“My goal is to share my story and love for guitar with the world.  It has been always been the thing that makes me feel connected to the spirit realm. Rasta, Reggae, Soul, Jazz, Blues and Roots Music…it speaks the truth. Every artist is part of the building blocks of our social and creative consciousness. I feel honored and blessed to share my ideas with anyone that will hear me.  Every note we play with honest intention, we tear down a part of the injustices in the world. Love and music are indeed one. Music:  It is our highest meditation” – Van Gordon Martin

We’re looking forward to videos and photos of Van’s upcoming tour! Best of luck on the tour, Van!!

Follow Van here:  Summer Tour info


Bergantino Artist Mitch Starkman shares his bass journey with us!


Yes, I was born and raised in Toronto, CANADA.


I was 12 and already had been taking classical piano lessons since the age of 7…and very reluctantly at that time.  I had also been listening to popular music on the radio and on records when someone I knew said that in the music I was hearing there was a “guitar -like instrument that had only four strings and played low notes”. Without even seeing or touching a bass I knew that was it..that’s where I wanted to be. It was like a huge light went off in my head and I was obsessed from that moment to find one and play it. It took another year for me to actually find one and put my hands on it, but I was sold sight- unseen. My first bass was an Epiphone Humbucker model that I rented from a local shop. It actually sounded great in retrospect… but I had no idea at the time! It sounded a lot like one of my “Bass Heroes” at 12: Glenn Cornick from Jethro Tull. Like most of you out there reading this, I wished I had that first one back.


Ultimately, immensely. Although my family would have probably disagreed with that considering the horrible noises coming from the basement in the first few years. It’s funny also that at that young age we didn’t have any concept of volume, and the effect it had on the victims around us. 🙂 But I’d have to admit at 12 the basic theory you learn from that formal piano education and ear training (plus the way music is laid out on a keyboard) gave me a huge head start in translating to the fretboard. Relationships and basic interval understanding was pretty much immediate and gave me a big head start. I continued with classical piano until I was 16 or 17 so the growth continued between the two. Although no one knew it, being forced to take piano lessons so early was one of the best thing that happened to me.


I got into some early bands and then transitioned to doing mainly original music which was always my goal…being creative was always my main interest if I was allowed to do it. Early progressive rock projects transitioned to  doing demos/sessions and in my late teens and into my early 20s I found myself the “in house” bass player for many studios of different sizes, working with various producers and generally just hitting the recording scene as hard as I could. I should say that at that time in music culture the push to concentrate on your own music and record it in a studio where you need session players was much stronger than now. Machines and smaller digital studios with samples hit pretty hard starting in the 80s.  Then in my teens I discovered fusion, jazz, R and B, and funk/soul, getting into Weather Report, Headhunters, Return To Forever, Jaco and his band, and tons of other artists. That really began the process of maturing my playing and way of thinking (which never stops)… except for the dreaded “slap” that started to pierce the walls of my home and convinced the dog to never come downstairs again.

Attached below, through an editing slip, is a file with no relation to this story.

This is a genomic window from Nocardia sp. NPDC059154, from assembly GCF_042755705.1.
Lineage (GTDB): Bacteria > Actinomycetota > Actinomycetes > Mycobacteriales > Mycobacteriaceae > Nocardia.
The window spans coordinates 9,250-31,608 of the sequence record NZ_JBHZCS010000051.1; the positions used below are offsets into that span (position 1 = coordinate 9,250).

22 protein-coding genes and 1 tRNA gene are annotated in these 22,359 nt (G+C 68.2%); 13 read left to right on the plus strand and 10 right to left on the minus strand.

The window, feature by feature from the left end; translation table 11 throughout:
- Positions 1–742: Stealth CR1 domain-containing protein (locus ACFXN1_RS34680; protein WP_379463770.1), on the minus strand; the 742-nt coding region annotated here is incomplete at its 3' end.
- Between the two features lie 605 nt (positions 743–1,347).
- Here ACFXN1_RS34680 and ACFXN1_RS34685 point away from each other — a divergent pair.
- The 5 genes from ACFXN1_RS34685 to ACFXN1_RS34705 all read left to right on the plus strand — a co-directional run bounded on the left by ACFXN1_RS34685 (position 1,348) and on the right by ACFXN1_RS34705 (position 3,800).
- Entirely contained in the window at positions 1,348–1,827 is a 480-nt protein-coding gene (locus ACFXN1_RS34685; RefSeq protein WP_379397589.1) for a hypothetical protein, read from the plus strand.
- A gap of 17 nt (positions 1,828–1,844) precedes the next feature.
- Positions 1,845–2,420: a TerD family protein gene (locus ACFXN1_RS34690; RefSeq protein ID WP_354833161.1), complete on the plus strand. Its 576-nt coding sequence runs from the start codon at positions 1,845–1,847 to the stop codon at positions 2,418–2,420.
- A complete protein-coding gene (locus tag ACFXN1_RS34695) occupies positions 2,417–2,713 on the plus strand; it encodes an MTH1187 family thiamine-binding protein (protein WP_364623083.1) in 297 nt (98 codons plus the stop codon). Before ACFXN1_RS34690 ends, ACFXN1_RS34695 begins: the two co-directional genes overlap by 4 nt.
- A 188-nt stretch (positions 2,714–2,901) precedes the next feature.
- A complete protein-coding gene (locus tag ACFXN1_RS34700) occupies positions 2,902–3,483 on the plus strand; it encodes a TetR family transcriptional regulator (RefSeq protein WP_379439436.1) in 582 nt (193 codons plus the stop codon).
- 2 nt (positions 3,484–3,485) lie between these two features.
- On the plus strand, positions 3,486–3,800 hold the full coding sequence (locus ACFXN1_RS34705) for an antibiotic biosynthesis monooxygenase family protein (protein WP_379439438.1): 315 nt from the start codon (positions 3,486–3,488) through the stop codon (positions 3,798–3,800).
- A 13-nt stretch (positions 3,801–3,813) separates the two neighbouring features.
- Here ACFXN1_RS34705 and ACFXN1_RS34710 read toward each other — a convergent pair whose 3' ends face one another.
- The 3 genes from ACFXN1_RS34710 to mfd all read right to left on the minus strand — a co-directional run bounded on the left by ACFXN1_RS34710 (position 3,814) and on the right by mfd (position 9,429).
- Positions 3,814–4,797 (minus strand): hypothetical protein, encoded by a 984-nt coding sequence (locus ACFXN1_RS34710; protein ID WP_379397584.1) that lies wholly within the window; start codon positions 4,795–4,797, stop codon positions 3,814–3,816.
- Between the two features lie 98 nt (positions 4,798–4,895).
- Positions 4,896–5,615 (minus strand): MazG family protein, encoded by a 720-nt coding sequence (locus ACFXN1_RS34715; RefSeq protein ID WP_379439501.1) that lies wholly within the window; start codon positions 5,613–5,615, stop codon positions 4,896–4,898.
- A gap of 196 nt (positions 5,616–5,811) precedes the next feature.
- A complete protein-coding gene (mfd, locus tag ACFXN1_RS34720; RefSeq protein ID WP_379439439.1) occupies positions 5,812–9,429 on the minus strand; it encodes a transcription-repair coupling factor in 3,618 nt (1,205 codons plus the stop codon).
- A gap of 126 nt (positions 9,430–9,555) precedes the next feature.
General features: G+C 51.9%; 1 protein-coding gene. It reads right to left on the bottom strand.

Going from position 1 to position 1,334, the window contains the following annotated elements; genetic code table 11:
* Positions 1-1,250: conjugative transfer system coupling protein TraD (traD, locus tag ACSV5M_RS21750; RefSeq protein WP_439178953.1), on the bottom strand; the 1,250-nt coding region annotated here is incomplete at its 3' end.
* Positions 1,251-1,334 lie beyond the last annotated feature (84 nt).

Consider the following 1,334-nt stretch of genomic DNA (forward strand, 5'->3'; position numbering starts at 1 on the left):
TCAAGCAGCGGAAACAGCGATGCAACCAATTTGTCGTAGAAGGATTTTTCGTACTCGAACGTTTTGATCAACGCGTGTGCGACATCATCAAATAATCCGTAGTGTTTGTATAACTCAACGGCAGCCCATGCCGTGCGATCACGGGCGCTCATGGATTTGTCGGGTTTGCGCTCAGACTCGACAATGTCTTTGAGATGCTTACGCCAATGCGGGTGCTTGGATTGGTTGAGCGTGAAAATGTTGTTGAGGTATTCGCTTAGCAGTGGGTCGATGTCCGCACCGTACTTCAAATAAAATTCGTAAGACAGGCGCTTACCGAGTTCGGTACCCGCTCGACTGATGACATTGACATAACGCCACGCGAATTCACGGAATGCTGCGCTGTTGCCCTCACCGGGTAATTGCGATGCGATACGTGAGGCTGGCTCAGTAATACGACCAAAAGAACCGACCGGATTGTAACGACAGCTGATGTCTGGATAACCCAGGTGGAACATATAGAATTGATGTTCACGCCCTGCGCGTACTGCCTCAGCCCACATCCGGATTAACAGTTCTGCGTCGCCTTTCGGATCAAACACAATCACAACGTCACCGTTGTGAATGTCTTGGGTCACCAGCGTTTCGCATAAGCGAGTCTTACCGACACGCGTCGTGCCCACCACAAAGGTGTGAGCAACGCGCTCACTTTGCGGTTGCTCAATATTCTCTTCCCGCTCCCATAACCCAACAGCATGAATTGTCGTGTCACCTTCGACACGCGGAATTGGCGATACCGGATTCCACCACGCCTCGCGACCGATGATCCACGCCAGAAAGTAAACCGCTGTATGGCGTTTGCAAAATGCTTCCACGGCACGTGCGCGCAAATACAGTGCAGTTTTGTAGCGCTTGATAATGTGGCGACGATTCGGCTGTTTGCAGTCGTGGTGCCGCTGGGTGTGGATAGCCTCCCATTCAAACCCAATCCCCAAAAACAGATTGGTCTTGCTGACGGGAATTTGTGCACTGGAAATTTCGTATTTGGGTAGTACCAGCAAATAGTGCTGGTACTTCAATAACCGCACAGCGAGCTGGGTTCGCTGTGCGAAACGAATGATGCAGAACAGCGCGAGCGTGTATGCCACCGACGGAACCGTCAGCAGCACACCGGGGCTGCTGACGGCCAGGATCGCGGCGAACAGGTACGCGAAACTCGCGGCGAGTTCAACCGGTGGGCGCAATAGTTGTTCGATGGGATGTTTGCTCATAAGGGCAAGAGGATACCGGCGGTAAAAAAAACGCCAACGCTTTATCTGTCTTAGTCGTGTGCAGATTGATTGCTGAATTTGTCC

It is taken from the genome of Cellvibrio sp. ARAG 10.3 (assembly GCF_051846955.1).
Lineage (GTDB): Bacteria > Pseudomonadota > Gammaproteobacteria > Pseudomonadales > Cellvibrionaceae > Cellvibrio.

The bright sun-lit rooms, the endless hours of getting a snare sound, the freshly prepared healthy meals, the bass always being way too loud on playbacks, and listening to every guitar through every guitar amp for every guitar part …while you were asked to just “plug in your Fender over there”…there’s so much! I kid, of course lol.  Really, the challenge of trying to be creative and authentic in different styles is very stimulating to me, and that you really have to be a good listener and be on your toes. The environment makes you better technically too, and allows you to play with different people, which is fun.


I’ve done albums for major labels including Capitol/EMI, Attic Records, appeared on JUNO winning albums, commercial work, and numerous independent releases. I probably can’t count the number of demos also to add to that. 🙂 On the live side I’ve done the large arena, big stage, club circuit, and small venues of course.